Tax evasion is not just about income taxes

When it comes to settling the bill with the IRS, the first thing that pops into most people's heads is personal and business income. While that is the case, the agency does collect other taxes as well. A Massachusetts small business owner who has employees needs to remember that the nation's taxing authority expects to receive the payroll taxes owed. If those are not paid, employers could find themselves facing charges of tax evasion.

For example, a man in a nearby state recently received a sentence of five years' probation for tax evasion because he failed to make the required payroll tax payments for two employees. Ironically, he owned a tax preparation business at the time. Between 2011 and 2014, the business owner should have submitted Employer's Quarterly Federal Tax Returns paying the Federal Insurance Contribution Act and income taxes for the two individuals each quarter.

Proving insolvency to the IRS could reduce the tax bill

Even though the country is no longer in the midst of a recession, some Massachusetts families still struggle financially. Many of them work out deals with their creditors to reduce their debt, and that may include having some balances forgiven, which means that the company that extended credit for a home, car or other debt absolves the consumer of responsibility for a portion of the debt. The problem is that the IRS usually considers this forgiven debt as income and that could mean a hefty bill at tax time.

Some Massachusetts families avoid having to pay taxes on debt forgiveness through a bankruptcy discharge. What happens to those families who choose not to file for bankruptcy? Are they simply stuck with the tax bill on those forgiven balances? Fortunately, bankruptcy is not the only way to avoid including those balances as income when it comes to paying taxes.

IRS issues: Getting tax withholding right can be a challenge

New laws often cause some measure of confusion in their first years. When the Tax Cuts and Jobs Act of 2017 went into effect, it was no exception. It created confusion for a lot of taxpayers, many here in Massachusetts included. Now, the IRS is advising taxpayers  to make sure their withholding is correct in order to avoid problems during tax time, but getting it right could present a challenge.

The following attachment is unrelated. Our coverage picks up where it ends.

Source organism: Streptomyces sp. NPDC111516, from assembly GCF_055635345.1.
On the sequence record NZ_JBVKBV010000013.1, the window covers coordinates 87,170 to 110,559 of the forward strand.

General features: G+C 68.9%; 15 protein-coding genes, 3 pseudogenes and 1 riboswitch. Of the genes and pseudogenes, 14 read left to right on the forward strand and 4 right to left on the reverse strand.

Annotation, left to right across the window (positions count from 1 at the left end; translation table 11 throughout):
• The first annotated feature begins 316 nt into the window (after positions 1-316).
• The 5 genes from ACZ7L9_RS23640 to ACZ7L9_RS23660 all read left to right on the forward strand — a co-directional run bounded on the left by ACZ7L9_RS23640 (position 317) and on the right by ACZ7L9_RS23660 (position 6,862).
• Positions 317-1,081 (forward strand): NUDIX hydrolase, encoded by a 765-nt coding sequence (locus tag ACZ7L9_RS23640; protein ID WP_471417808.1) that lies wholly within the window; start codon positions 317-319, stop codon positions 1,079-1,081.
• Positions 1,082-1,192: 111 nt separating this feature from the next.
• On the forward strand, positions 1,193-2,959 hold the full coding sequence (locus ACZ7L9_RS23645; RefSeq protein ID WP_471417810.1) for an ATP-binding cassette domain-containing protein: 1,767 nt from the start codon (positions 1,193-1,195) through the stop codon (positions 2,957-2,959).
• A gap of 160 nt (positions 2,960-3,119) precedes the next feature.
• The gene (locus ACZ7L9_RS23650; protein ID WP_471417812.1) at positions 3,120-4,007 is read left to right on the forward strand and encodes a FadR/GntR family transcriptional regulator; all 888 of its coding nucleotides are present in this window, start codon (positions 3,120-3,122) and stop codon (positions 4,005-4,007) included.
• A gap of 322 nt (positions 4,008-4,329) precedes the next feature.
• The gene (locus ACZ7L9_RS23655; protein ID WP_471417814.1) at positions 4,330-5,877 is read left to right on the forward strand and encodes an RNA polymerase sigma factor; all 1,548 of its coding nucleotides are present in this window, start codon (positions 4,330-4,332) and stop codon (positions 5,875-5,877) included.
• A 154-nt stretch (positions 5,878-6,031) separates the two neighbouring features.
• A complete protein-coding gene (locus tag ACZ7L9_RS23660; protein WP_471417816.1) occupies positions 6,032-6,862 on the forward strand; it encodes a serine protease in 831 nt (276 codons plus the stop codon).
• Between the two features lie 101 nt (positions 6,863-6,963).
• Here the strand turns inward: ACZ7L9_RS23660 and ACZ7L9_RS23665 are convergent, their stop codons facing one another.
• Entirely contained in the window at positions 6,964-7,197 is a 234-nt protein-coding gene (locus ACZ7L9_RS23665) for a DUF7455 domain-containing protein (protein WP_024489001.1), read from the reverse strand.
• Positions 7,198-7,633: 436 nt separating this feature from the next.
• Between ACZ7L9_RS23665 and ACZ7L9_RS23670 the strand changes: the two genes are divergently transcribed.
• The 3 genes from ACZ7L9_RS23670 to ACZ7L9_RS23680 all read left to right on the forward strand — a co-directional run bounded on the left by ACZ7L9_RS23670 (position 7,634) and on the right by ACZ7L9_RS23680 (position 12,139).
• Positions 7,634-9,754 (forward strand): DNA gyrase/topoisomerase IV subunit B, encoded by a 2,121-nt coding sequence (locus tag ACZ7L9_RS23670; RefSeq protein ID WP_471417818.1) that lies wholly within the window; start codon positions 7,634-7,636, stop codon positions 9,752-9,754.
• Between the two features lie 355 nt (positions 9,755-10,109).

Adjusting the amount of taxes that an employer takes from an employee's paycheck helps control whether a taxpayer receives a refund or pays the IRS at tax time. It could also help adjust those numbers up or down. Moreover, changing withholding could affect how much individuals receive as income each pay period. Those wanting more income each month would increase the number of allowances claimed on their W-4 forms and decrease them to pay more taxes during the year to increase the potential for a large refund.

Filing an audit reconsideration request

Getting the IRS to change its decision regarding how much a particular Massachusetts resident owes in taxes is not an easy task. The taxpayer must provide compelling reasons for the agency to approve an audit reconsideration request. In order to even get such a request past the first layer of review, it must meet certain criteria.

For instance, the reason for the reconsideration must fall into one of four categories. If a Massachusetts resident did not attend the audit or did not receive IRS communications regarding the audit due to a move, the IRS may grant the request for reconsideration. The other reasons why a request may be granted is if the taxpayers disagrees with the assessment or has additional information not available to the IRS during the first audit.